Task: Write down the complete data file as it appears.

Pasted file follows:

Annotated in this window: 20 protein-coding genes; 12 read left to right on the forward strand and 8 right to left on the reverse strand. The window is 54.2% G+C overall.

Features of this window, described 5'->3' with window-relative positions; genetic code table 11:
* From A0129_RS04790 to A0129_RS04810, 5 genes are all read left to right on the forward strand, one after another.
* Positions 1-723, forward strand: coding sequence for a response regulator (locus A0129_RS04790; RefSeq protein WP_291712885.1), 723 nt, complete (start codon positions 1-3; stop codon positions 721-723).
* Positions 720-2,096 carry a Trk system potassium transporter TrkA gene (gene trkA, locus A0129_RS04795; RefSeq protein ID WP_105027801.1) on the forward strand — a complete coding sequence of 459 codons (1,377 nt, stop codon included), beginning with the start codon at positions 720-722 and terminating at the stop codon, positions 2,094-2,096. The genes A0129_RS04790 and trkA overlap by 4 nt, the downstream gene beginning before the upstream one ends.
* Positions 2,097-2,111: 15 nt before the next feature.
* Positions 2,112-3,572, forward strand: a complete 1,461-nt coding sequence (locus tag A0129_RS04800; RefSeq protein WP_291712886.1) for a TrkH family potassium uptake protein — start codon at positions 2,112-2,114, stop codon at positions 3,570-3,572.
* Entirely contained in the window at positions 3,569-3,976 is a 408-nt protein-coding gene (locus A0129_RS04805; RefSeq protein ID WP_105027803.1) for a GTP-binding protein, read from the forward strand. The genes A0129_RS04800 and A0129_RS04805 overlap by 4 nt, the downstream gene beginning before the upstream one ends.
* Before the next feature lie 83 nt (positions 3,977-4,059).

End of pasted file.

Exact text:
Annotated in this window: 20 protein-coding genes; 12 read left to right on the forward strand and 8 right to left on the reverse strand. The window is 54.2% G+C overall.

Features of this window, described 5'->3' with window-relative positions; genetic code table 11:
* From A0129_RS04790 to A0129_RS04810, 5 genes are all read left to right on the forward strand, one after another.
* Positions 1-723, forward strand: coding sequence for a response regulator (locus A0129_RS04790; RefSeq protein WP_291712885.1), 723 nt, complete (start codon positions 1-3; stop codon positions 721-723).
* Positions 720-2,096 carry a Trk system potassium transporter TrkA gene (gene trkA, locus A0129_RS04795; RefSeq protein ID WP_105027801.1) on the forward strand — a complete coding sequence of 459 codons (1,377 nt, stop codon included), beginning with the start codon at positions 720-722 and terminating at the stop codon, positions 2,094-2,096. The genes A0129_RS04790 and trkA overlap by 4 nt, the downstream gene beginning before the upstream one ends.
* Positions 2,097-2,111: 15 nt before the next feature.
* Positions 2,112-3,572, forward strand: a complete 1,461-nt coding sequence (locus tag A0129_RS04800; RefSeq protein WP_291712886.1) for a TrkH family potassium uptake protein — start codon at positions 2,112-2,114, stop codon at positions 3,570-3,572.
* Entirely contained in the window at positions 3,569-3,976 is a 408-nt protein-coding gene (locus A0129_RS04805; RefSeq protein ID WP_105027803.1) for a GTP-binding protein, read from the forward strand. The genes A0129_RS04800 and A0129_RS04805 overlap by 4 nt, the downstream gene beginning before the upstream one ends.
* Before the next feature lie 83 nt (positions 3,977-4,059).